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Shock effects on hydrous minerals and implications for carbonaceous meteorites

Lange, Manfred A. and Lambert, Philippe and Ahrens, Thomas J. (1985) Shock effects on hydrous minerals and implications for carbonaceous meteorites. Geochimica et Cosmochimica Acta, 49 (8). pp. 1715-1726. ISSN 0016-7037. doi:10.1016/0016-7037(85)90142-5.

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New infrared absorption spectra, thermo-gravimetric analyses and optical-and scanning electron microscopy of shock-recovered specimens of antigorite serpentine (Mg_3Si_2O_5(OH)_4) from the pressure range between 25 to 59 GPa are reported. The infrared spectra show systematic changes in absorption peaks related to structural and molecular surface absorbed water. H_2O absorption peaks increase at the expense of OH peaks with increasing shock pressure. Changes in SiO bond vibrational modes with increasing shock pressure parallel those seen for other, non-hydrous minerals. Thermogravimetric analyses of shock-recovered samples determine the amount of shock-induced water loss. For samples shocked in vented assemblies, the data define a relation between shock-induced water loss versus shock pressure. Results for samples shocked in sealed assemblies demonstrate a dependence of water loss on shock pressure and target confinement. For the vented assembly samples, a linear relation between shock pressure and both the length of dehydration interval and the effective activation energy for releasing post-shock structural water in antigorite is found. Optical and scanning electron miscroscopy of shocked antigorite reveal a number of textures thought to be unique to shock loading of volatile-bearing minerals. Gas bubbles, which probably are the result of shock-released H_2O appear to be injected into zones of partial melting. This process may produce the vesicular dark veins which are distributed throughout heavily shocked samples. The present observations suggest several criteria which may constrain possible shock histories of the hydrous matrix phases of carbonaceous condrites. A model is proposed for explaining hydrous alteration processes occurring on carbonaceous chondrite parent bodies in the course of their accretion. We speculate that shock loading of hydrous minerals would release and redistribute free water in the regoliths of carbonaceous chondrite parent bodies giving rise to the observed hydrous alterations.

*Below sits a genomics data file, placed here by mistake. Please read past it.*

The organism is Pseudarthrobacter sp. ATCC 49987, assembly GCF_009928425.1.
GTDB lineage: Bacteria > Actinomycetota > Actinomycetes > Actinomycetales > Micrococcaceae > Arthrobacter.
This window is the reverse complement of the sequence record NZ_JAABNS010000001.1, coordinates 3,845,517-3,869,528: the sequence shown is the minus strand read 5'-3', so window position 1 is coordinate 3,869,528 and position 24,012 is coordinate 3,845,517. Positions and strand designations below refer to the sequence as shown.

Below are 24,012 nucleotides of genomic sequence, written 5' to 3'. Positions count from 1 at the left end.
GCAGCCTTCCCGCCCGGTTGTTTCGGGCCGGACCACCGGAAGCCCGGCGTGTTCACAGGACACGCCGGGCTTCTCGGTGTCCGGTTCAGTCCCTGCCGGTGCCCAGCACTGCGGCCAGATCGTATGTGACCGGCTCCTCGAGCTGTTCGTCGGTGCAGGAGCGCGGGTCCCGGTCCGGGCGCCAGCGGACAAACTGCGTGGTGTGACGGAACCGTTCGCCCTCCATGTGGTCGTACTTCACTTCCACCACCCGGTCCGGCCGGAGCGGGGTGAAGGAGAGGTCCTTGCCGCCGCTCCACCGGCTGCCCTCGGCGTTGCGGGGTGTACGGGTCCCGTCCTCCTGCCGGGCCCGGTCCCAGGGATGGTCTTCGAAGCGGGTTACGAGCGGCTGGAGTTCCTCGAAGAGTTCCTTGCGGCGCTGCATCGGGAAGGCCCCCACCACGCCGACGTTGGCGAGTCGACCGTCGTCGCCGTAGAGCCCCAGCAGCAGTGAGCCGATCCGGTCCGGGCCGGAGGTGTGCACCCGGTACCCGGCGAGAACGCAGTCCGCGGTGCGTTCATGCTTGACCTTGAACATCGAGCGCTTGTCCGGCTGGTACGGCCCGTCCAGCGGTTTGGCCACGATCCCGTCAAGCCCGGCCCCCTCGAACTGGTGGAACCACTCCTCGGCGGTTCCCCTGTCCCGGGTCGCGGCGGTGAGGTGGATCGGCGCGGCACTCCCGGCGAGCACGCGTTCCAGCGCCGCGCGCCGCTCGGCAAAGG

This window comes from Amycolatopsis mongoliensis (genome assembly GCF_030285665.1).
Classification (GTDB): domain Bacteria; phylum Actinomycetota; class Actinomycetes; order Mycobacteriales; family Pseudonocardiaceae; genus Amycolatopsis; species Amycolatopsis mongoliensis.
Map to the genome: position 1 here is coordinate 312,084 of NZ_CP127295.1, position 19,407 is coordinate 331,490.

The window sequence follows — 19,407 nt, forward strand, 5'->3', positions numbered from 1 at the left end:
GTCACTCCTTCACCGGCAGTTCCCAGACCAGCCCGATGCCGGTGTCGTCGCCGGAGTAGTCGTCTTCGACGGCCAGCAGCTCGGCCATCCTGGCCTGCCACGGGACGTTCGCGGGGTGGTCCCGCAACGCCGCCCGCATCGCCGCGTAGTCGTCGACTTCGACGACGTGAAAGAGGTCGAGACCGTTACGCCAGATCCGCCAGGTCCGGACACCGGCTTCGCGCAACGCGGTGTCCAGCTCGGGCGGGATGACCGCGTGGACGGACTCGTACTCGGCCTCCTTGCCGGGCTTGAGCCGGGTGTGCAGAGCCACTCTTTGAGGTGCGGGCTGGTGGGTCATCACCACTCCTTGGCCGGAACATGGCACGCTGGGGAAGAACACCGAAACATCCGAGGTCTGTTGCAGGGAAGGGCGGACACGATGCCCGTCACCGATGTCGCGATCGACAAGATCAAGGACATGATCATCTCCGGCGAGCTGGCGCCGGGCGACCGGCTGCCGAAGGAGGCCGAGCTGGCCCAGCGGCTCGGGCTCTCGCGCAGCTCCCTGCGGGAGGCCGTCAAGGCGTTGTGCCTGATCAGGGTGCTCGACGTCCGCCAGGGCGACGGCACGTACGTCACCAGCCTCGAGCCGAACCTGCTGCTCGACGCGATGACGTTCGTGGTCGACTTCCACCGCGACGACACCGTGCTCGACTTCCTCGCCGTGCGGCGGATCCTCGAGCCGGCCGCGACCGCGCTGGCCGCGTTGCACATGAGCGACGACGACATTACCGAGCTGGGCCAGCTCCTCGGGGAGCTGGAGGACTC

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Additional Information:© 1985 Pergamon Press Ltd. Received August 21, 1984; Accepted in revised form May 1, 1985. We appreciate the skillful help of W. Ginn, E. Gelle, and M. Long in the experiments and the use of the spectroscopic and thermogravimetric analyzer and advice proffered by G. Rossman and R. Aines. The assistance of R. Schmidt and T. Thompson with the shock experiments at NASA-Johnson Space Center is gratefully acknowledged. We thank F. Horz for critically reading several versions of this paper and R. Brett, J. Kerridge, and H. McSween for helpful reviews. M. Lange was supported by a stipend from the Deutsche Forschungsgemeinschaft while at CalTech. P. Lambert was supported by the National Research Council as a Research Associate. The microphotometer and its attachments were used through the courtesy of Dr. C. B. Moore and the Center for Meteorite Studies, Arizona State University. This work is supported under NASA grant NGL05-002-105. Division of Geological and Planetary Sciences, California Institute of Technology, Pasadena, CA 91125, Contribution 3936.
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Deutsche Forschungsgemeinschaft (DFG)UNSPECIFIED
National Research CouncilUNSPECIFIED
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Division of Geological and Planetary Sciences3936
Issue or Number:8
Record Number:CaltechAUTHORS:20141030-145418595
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Official Citation:Lange, M. A., Lambert, P., & Ahrens, T. J. (1985). Shock effects on hydrous minerals and implications for carbonaceous meteorites. Geochimica et Cosmochimica Acta, 49(8), 1715-1726. doi:
Usage Policy:No commercial reproduction, distribution, display or performance rights in this work are provided.
ID Code:51094
Deposited By: Joanne McCole
Deposited On:31 Oct 2014 18:55
Last Modified:10 Nov 2021 19:05

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